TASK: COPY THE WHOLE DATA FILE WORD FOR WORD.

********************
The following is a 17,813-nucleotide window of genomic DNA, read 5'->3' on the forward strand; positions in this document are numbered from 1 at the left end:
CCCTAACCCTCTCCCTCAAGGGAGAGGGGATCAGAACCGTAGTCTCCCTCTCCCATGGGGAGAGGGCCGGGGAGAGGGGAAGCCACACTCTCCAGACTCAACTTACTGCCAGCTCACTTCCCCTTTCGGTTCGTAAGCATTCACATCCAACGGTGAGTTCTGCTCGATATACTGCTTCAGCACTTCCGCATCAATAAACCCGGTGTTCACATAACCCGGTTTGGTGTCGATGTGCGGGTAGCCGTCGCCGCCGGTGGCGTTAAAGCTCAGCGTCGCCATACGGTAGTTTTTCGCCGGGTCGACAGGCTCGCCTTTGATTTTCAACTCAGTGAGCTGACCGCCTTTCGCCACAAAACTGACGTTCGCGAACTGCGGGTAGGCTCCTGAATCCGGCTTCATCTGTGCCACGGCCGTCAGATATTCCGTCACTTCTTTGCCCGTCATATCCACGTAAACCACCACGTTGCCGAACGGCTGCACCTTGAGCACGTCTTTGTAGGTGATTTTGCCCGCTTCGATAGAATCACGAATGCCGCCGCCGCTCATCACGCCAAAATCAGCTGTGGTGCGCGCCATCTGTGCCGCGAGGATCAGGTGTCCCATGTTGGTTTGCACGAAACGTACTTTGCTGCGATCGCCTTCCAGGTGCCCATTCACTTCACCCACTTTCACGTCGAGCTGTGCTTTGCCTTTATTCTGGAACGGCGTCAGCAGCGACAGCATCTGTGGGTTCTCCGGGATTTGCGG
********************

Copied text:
The following is a 17,813-nucleotide window of genomic DNA, read 5'->3' on the forward strand; positions in this document are numbered from 1 at the left end:
CCCTAACCCTCTCCCTCAAGGGAGAGGGGATCAGAACCGTAGTCTCCCTCTCCCATGGGGAGAGGGCCGGGGAGAGGGGAAGCCACACTCTCCAGACTCAACTTACTGCCAGCTCACTTCCCCTTTCGGTTCGTAAGCATTCACATCCAACGGTGAGTTCTGCTCGATATACTGCTTCAGCACTTCCGCATCAATAAACCCGGTGTTCACATAACCCGGTTTGGTGTCGATGTGCGGGTAGCCGTCGCCGCCGGTGGCGTTAAAGCTCAGCGTCGCCATACGGTAGTTTTTCGCCGGGTCGACAGGCTCGCCTTTGATTTTCAACTCAGTGAGCTGACCGCCTTTCGCCACAAAACTGACGTTCGCGAACTGCGGGTAGGCTCCTGAATCCGGCTTCATCTGTGCCACGGCCGTCAGATATTCCGTCACTTCTTTGCCCGTCATATCCACGTAAACCACCACGTTGCCGAACGGCTGCACCTTGAGCACGTCTTTGTAGGTGATTTTGCCCGCTTCGATAGAATCACGAATGCCGCCGCCGCTCATCACGCCAAAATCAGCTGTGGTGCGCGCCATCTGTGCCGCGAGGATCAGGTGTCCCATGTTGGTTTGCACGAAACGTACTTTGCTGCGATCGCCTTCCAGGTGCCCATTCACTTCACCCACTTTCACGTCGAGCTGTGCTTTGCCTTTATTCTGGAACGGCGTCAGCAGCGACAGCATCTGTGGGTTCTCCGGGATTTGCGG